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Cancer Sci. 2008 Dec;99(12):2540-6. doi: 10.1111/j.1349-7006.2008.00974.x. Epub 2008 Nov 20.

Inhibition of tumor-induced edema by antisense VEGF is mediated by suppressive vesiculo-vacuolar organelles (VVO) formation.

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Dept of Neurosurgery, The First Affiliated Hospital, Fujian Medical University, Fuzhou 35005, China.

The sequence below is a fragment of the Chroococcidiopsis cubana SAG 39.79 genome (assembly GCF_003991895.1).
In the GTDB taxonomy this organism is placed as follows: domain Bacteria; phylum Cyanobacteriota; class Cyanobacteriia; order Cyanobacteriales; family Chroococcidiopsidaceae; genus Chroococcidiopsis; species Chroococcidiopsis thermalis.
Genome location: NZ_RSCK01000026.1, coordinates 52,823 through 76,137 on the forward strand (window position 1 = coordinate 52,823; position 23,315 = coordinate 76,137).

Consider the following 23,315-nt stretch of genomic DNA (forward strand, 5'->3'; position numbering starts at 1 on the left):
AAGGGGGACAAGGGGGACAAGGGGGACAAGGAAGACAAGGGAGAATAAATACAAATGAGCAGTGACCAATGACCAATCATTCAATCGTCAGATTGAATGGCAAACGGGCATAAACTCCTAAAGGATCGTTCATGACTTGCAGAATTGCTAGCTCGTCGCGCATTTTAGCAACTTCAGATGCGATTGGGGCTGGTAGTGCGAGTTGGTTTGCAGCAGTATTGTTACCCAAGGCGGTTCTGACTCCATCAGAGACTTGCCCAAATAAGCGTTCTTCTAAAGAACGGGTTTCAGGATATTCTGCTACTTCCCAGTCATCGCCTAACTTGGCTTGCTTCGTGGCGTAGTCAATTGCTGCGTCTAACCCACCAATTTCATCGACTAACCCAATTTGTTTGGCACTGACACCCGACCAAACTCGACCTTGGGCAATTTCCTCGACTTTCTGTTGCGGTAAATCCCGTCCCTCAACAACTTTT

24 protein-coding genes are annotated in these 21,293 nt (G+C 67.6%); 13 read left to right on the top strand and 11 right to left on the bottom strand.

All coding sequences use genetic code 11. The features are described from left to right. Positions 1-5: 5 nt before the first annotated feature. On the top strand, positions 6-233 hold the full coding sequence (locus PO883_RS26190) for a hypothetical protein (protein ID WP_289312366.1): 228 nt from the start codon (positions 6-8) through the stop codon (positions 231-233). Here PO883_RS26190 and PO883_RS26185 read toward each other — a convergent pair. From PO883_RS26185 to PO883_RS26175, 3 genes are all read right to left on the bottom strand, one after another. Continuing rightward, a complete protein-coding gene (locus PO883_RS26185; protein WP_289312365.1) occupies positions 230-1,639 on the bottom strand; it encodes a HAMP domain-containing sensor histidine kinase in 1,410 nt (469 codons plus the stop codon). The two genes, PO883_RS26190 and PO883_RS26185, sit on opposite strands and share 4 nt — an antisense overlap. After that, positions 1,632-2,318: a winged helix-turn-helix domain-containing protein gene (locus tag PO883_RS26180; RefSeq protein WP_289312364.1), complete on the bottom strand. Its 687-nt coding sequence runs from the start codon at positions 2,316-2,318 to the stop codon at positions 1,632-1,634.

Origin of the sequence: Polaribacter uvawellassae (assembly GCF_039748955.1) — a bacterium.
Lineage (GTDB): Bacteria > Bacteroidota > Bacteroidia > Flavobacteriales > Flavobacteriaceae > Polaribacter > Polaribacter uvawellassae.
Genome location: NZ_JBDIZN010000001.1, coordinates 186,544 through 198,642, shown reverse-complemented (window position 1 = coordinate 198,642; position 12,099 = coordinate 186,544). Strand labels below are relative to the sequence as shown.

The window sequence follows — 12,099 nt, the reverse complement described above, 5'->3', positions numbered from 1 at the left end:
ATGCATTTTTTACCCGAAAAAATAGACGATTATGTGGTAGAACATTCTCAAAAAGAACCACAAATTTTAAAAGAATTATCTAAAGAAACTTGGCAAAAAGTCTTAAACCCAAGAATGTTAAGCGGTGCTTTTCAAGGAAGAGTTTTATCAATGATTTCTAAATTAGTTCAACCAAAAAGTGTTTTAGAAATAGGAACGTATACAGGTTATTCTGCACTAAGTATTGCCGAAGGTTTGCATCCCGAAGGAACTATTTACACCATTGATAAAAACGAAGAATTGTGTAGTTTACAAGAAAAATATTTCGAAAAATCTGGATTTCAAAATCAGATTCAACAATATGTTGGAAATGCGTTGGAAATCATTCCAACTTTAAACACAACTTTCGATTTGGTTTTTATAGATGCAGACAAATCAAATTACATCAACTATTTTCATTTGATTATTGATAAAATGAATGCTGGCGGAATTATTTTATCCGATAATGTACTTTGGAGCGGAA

Vascular endothelial growth factor (VEGF) is an important regulator of angiogenesis, vasculogenesis and vascular permeability. Edema in glioma tumors is considered one of the most pathological characteristics, but the mechanism of regulating vascular permeability is still unclear. In the present study, tumorigenic mice were generated by subcutaneous injection of glioma cell lines, C6-null cells and stable transfected-C6 cells overexpressing mock vector (C6-mock) and antisense VEGF (C6-VEGF(-/-)). Overexpression of antisense VEGF (C6-VEGF(-/-) mice) significantly suppressed tumor growth, decreased angiogenesis and reduced tumoral edema. Further studies by electron microscope revealed that tumor-induced hyperpermeability was mediated by formation of vesiculo-vacuolar organelles (VVO), specifically reducing the number of vesicle and caveolae in VVO, and this effect was blocked, at least partially, by antisense VEGF. These data show a possible mechanism of tumor-induced hyperpermeability and indicate that blockage of VEGF might contribute to therapeutical strategies for tumor edema.

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